This wrestling therefore was by no means actually or symbolically prayer. Jacob was not aggressive, nor did he stay behind his company to spend the night in praying for them. It was God who came and laid hold on Jacob to prevent him from entering the land in the temper he was in, and as Jacob. He was to be taught that it was not only Esau’s appeased wrath, or his own skilful smoothing down of his brother’s ruffled temper, that gave him entrance; but that a nameless Being, Who came out upon him from the darkness, guarded the land, and that by His passport only could he find entrance. And henceforth, as to every reader of this history so much more to Jacob’s self, the meeting with Esau and the overcoming of his opposition were quite secondary to and eclipsed by his meeting and prevailing with this unknown combatant.

This struggle had, therefore, immense significance for the history of Jacob. It is, in fact, a concrete representation of the attitude he had maintained towards God throughout his previous history; and it constitutes the turning point at which he assumes a new and satisfactory attitude. Year after year Jacob had still retained confidence in himself; he had never been thoroughly humbled, but had always felt himself able to regain the land he had lost by his sin. And in this struggle he shows this same determination and self-confidence. He wrestles on indomitably. As Kurtz, whom I follow in his interpretation of this incident, says, "All along Jacob’s life had been the struggle of a clever and strong, a pertinacious and enduring, a self-confident and self-sufficient person, who was sure of the result only when he helped himself-a contest with God, who wished to break his strength and wisdom, in order to bestow upon him real strength in divine weakness, and real Wisdom in divine folly." All this self-confidence culminates now, and in one final and sensible struggle, his Jacob-nature, his natural propensity to wrest what he desires and win what he aims at, from the most unwilling opponent, does its very utmost and does it in vain. His steady straining, his dexterous feints, his quick gusts of vehement assault, make no impression on this combatant and move him not one foot off his ground. Time after time his crafty nature puts out all its various resources, now letting his grasp relax and feigning defeat, and then with gathered strength hurling himself on the stranger, but all in vain. What Jacob had often surmised during the last twenty years, what had flashed through him like a sudden gleam of light when he found himself-married to Leah, that he was in the hands of one against whom it is quite useless to struggle, he now again begins to suspect. And as the first faint dawn appears, and he begins dimly to make out the face, the quiet breathing of which he had felt on his own during the contest, the man with whom he wrestles touches the strongest sinew in Jacob’s body, and the muscle on which the wrestler most depends shrivels at the touch and reveals to the falling Jacob how utterly futile had been all his skill and obstinacy, and how quickly the stranger might have thrown and mastered him.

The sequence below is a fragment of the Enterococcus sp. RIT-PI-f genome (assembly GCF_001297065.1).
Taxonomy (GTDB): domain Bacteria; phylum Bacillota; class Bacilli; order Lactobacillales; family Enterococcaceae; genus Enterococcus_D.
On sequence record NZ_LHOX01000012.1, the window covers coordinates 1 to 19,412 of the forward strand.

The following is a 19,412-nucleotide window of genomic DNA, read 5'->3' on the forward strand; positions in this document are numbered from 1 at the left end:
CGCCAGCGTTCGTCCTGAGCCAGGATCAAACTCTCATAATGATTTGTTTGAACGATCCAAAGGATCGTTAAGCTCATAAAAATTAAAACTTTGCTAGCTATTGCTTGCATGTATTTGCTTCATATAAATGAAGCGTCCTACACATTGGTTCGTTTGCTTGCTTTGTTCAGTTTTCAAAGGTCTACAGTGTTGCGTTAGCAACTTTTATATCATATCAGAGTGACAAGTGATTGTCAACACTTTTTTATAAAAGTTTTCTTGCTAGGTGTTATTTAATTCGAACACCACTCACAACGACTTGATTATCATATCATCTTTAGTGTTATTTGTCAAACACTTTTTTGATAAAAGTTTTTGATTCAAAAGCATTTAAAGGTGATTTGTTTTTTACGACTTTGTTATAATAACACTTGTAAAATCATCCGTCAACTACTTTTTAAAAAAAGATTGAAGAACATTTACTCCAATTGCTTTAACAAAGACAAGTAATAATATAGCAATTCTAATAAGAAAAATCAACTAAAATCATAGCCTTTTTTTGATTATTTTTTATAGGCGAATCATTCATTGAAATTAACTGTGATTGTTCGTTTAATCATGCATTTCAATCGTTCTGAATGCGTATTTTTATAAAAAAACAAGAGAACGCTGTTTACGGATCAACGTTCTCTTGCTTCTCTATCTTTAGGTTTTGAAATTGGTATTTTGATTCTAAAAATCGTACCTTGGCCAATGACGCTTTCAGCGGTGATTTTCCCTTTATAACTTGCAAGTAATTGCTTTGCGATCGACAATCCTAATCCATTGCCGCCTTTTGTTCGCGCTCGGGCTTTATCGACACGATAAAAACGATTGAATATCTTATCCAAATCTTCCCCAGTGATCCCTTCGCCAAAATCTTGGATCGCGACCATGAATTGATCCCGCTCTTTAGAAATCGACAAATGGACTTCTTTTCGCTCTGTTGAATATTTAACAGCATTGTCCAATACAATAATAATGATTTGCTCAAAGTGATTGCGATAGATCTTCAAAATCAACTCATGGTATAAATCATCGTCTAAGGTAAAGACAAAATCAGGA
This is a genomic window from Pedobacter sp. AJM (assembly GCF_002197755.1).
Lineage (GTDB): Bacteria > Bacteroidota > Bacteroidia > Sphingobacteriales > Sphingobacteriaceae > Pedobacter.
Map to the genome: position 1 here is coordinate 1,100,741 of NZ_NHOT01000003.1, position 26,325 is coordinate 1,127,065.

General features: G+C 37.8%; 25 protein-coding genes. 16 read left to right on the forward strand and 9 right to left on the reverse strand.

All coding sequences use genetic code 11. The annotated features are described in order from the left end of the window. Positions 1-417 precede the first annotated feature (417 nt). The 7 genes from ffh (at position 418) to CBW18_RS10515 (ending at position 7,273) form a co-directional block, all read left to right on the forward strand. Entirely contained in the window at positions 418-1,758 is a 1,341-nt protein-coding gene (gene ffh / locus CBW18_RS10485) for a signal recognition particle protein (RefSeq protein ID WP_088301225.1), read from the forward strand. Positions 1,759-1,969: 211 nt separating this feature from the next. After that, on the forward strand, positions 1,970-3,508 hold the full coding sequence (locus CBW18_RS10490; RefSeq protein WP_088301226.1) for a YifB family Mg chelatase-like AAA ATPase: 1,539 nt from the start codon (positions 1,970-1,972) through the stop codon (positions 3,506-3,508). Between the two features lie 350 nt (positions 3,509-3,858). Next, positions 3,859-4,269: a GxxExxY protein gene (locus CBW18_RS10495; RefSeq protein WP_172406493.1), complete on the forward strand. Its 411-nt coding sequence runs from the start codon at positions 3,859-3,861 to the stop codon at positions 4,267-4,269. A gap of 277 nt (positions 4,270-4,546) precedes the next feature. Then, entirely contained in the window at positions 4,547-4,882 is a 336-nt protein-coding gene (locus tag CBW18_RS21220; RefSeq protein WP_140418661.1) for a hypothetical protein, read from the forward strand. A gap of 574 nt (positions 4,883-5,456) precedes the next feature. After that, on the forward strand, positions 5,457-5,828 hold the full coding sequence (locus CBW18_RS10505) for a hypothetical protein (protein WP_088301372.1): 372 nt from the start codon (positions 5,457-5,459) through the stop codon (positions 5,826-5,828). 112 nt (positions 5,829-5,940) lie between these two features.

All in a moment, as he falls, Jacob sees how it is with him, and Who it is that has met him thus. As the hard, stiff, corded muscle shrivelled, so shrivelled his obdurate, persistent self-confidence. And as he is thrown, yet cleaves with the natural tenacity of a wrestler to his conqueror; so, utterly humbled before this Mighty One whom now he recognises and owns, he yet cleaves to Him and entreats His Blessing. It is at this touch, which discovers the Almighty power of Him with whom he has been contending, that the whole nature of Jacob goes down before God. He sees how foolish and vain has been his obstinate persistence in striving to trick God out of His blessing, or wrest it from Him, and now he owns his utter incapacity to advance one step in this way, he admits to himself that he is stopped, weakened in the way, thrown on his back, and can effect nothing, simply nothing, by what he thought would effect all; and, therefore, he passes from wrestling to praying, and with tears, as Hosea says, sobs out from the broken heart of the strong man, "I will not let thee go except thou bless me." In making this transition from the boldness and persistence of self-confidence to the boldness of faith and humility, Jacob becomes Israel-the supplanter, being baffled by his conqueror, rises a Prince. Disarmed of all other weapons, he at last finds and uses the weapons wherewith God is conquered, and with the simplicity and guilelessness now of an Israelite indeed, face to face with God, hanging helpless with his arms around Him, he supplicates the blessing he could not win.

Thus, as Abraham had to become God’s heir in the simplicity of humble dependence on God; as Isaac had to lay himself on God’s altar with absolute resignation, and so become the heir of God, so Jacob enters on the inheritance through the most thorough humbling. Abraham had to give up all possessions and live on God’s promise; Isaac had to give up life itself; Jacob had to yield his very self, and abandon all dependence on his own ability. The new name he receives signalizes and interprets this crisis in his life. He enters his land not as Jacob, but as Israel. The man who crossed the Jabbok was not the same as he who had cheated Esau and outwitted Laban and determinedly striven this morning with the angel He was Israel, God’s prince, entering on the land freely bestowed on him by an authority, none could resist; a man who had learned that in order to receive from God, one must ask.